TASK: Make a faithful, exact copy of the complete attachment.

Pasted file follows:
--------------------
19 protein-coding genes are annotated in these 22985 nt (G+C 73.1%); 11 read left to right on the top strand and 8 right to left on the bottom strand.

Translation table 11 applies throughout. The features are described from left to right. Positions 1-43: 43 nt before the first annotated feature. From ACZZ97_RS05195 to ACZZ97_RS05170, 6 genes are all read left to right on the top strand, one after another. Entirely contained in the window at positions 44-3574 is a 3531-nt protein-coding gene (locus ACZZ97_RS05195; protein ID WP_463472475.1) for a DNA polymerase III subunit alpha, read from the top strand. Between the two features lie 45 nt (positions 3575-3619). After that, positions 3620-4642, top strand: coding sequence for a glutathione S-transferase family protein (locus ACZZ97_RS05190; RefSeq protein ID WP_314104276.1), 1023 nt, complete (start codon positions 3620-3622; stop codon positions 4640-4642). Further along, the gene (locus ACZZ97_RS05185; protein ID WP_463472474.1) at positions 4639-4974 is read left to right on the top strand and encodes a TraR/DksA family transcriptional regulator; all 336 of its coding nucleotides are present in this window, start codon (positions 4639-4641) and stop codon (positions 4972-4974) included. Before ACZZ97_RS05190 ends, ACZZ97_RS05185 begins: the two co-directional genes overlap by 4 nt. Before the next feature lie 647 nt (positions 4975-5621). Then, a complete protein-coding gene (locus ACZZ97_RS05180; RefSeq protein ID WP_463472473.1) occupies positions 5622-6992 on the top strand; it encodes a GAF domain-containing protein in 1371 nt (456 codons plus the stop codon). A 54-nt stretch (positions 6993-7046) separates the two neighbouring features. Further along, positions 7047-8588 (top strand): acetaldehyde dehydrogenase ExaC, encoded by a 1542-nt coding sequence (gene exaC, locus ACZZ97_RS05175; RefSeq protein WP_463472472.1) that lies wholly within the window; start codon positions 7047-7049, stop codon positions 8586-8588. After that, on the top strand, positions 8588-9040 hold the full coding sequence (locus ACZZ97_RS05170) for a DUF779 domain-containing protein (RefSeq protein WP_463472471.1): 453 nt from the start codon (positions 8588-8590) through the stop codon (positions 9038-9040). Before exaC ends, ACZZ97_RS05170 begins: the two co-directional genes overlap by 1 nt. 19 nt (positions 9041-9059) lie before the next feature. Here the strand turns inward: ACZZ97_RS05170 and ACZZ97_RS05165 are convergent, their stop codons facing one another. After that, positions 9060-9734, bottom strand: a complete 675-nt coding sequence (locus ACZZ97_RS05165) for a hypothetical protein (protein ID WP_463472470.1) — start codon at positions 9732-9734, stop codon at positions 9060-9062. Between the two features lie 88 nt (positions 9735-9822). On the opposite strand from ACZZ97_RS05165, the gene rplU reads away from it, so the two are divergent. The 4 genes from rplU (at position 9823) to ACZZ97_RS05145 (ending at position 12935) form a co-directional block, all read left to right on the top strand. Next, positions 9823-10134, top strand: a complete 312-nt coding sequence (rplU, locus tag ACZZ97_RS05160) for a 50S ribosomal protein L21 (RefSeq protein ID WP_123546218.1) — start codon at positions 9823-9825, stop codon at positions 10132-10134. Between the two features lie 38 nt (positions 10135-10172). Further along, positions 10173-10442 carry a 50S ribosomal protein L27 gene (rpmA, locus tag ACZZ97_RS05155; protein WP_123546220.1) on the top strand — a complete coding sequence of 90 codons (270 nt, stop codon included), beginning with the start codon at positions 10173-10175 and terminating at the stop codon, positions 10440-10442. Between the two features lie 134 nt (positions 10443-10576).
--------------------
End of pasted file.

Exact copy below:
19 protein-coding genes are annotated in these 22985 nt (G+C 73.1%); 11 read left to right on the top strand and 8 right to left on the bottom strand.

Translation table 11 applies throughout. The features are described from left to right. Positions 1-43: 43 nt before the first annotated feature. From ACZZ97_RS05195 to ACZZ97_RS05170, 6 genes are all read left to right on the top strand, one after another. Entirely contained in the window at positions 44-3574 is a 3531-nt protein-coding gene (locus ACZZ97_RS05195; protein ID WP_463472475.1) for a DNA polymerase III subunit alpha, read from the top strand. Between the two features lie 45 nt (positions 3575-3619). After that, positions 3620-4642, top strand: coding sequence for a glutathione S-transferase family protein (locus ACZZ97_RS05190; RefSeq protein ID WP_314104276.1), 1023 nt, complete (start codon positions 3620-3622; stop codon positions 4640-4642). Further along, the gene (locus ACZZ97_RS05185; protein ID WP_463472474.1) at positions 4639-4974 is read left to right on the top strand and encodes a TraR/DksA family transcriptional regulator; all 336 of its coding nucleotides are present in this window, start codon (positions 4639-4641) and stop codon (positions 4972-4974) included. Before ACZZ97_RS05190 ends, ACZZ97_RS05185 begins: the two co-directional genes overlap by 4 nt. Before the next feature lie 647 nt (positions 4975-5621). Then, a complete protein-coding gene (locus ACZZ97_RS05180; RefSeq protein ID WP_463472473.1) occupies positions 5622-6992 on the top strand; it encodes a GAF domain-containing protein in 1371 nt (456 codons plus the stop codon). A 54-nt stretch (positions 6993-7046) separates the two neighbouring features. Further along, positions 7047-8588 (top strand): acetaldehyde dehydrogenase ExaC, encoded by a 1542-nt coding sequence (gene exaC, locus ACZZ97_RS05175; RefSeq protein WP_463472472.1) that lies wholly within the window; start codon positions 7047-7049, stop codon positions 8586-8588. After that, on the top strand, positions 8588-9040 hold the full coding sequence (locus ACZZ97_RS05170) for a DUF779 domain-containing protein (RefSeq protein WP_463472471.1): 453 nt from the start codon (positions 8588-8590) through the stop codon (positions 9038-9040). Before exaC ends, ACZZ97_RS05170 begins: the two co-directional genes overlap by 1 nt. 19 nt (positions 9041-9059) lie before the next feature. Here the strand turns inward: ACZZ97_RS05170 and ACZZ97_RS05165 are convergent, their stop codons facing one another. After that, positions 9060-9734, bottom strand: a complete 675-nt coding sequence (locus ACZZ97_RS05165) for a hypothetical protein (protein ID WP_463472470.1) — start codon at positions 9732-9734, stop codon at positions 9060-9062. Between the two features lie 88 nt (positions 9735-9822). On the opposite strand from ACZZ97_RS05165, the gene rplU reads away from it, so the two are divergent. The 4 genes from rplU (at position 9823) to ACZZ97_RS05145 (ending at position 12935) form a co-directional block, all read left to right on the top strand. Next, positions 9823-10134, top strand: a complete 312-nt coding sequence (rplU, locus tag ACZZ97_RS05160) for a 50S ribosomal protein L21 (RefSeq protein ID WP_123546218.1) — start codon at positions 9823-9825, stop codon at positions 10132-10134. Between the two features lie 38 nt (positions 10135-10172). Further along, positions 10173-10442 carry a 50S ribosomal protein L27 gene (rpmA, locus tag ACZZ97_RS05155; protein WP_123546220.1) on the top strand — a complete coding sequence of 90 codons (270 nt, stop codon included), beginning with the start codon at positions 10173-10175 and terminating at the stop codon, positions 10440-10442. Between the two features lie 134 nt (positions 10443-10576).